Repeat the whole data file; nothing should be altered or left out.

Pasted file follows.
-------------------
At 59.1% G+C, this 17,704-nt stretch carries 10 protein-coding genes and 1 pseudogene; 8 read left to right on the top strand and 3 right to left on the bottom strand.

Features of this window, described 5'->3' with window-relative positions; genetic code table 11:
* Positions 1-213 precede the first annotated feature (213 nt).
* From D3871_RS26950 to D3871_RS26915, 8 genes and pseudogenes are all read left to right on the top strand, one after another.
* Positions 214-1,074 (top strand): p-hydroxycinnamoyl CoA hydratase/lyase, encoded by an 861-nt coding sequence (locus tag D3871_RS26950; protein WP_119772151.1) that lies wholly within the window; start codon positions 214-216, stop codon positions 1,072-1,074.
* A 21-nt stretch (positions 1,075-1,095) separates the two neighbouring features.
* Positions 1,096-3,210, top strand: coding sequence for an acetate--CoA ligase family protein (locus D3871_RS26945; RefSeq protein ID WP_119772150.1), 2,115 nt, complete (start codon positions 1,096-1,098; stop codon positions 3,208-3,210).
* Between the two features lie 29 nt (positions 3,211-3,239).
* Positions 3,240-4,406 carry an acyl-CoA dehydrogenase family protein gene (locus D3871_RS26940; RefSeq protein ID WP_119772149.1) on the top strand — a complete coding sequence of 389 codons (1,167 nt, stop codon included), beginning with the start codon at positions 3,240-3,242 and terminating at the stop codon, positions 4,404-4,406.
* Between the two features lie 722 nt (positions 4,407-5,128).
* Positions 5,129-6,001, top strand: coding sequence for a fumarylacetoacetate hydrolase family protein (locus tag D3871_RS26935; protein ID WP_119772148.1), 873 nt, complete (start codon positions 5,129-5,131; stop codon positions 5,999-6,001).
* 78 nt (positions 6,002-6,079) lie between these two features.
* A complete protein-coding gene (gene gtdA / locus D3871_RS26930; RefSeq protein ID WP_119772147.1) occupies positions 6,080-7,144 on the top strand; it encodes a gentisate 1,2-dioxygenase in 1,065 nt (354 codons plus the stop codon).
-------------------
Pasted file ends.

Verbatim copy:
At 59.1% G+C, this 17,704-nt stretch carries 10 protein-coding genes and 1 pseudogene; 8 read left to right on the top strand and 3 right to left on the bottom strand.

Features of this window, described 5'->3' with window-relative positions; genetic code table 11:
* Positions 1-213 precede the first annotated feature (213 nt).
* From D3871_RS26950 to D3871_RS26915, 8 genes and pseudogenes are all read left to right on the top strand, one after another.
* Positions 214-1,074 (top strand): p-hydroxycinnamoyl CoA hydratase/lyase, encoded by an 861-nt coding sequence (locus tag D3871_RS26950; protein WP_119772151.1) that lies wholly within the window; start codon positions 214-216, stop codon positions 1,072-1,074.
* A 21-nt stretch (positions 1,075-1,095) separates the two neighbouring features.
* Positions 1,096-3,210, top strand: coding sequence for an acetate--CoA ligase family protein (locus D3871_RS26945; RefSeq protein ID WP_119772150.1), 2,115 nt, complete (start codon positions 1,096-1,098; stop codon positions 3,208-3,210).
* Between the two features lie 29 nt (positions 3,211-3,239).
* Positions 3,240-4,406 carry an acyl-CoA dehydrogenase family protein gene (locus D3871_RS26940; RefSeq protein ID WP_119772149.1) on the top strand — a complete coding sequence of 389 codons (1,167 nt, stop codon included), beginning with the start codon at positions 3,240-3,242 and terminating at the stop codon, positions 4,404-4,406.
* Between the two features lie 722 nt (positions 4,407-5,128).
* Positions 5,129-6,001, top strand: coding sequence for a fumarylacetoacetate hydrolase family protein (locus tag D3871_RS26935; protein ID WP_119772148.1), 873 nt, complete (start codon positions 5,129-5,131; stop codon positions 5,999-6,001).
* 78 nt (positions 6,002-6,079) lie between these two features.
* A complete protein-coding gene (gene gtdA / locus D3871_RS26930; RefSeq protein ID WP_119772147.1) occupies positions 6,080-7,144 on the top strand; it encodes a gentisate 1,2-dioxygenase in 1,065 nt (354 codons plus the stop codon).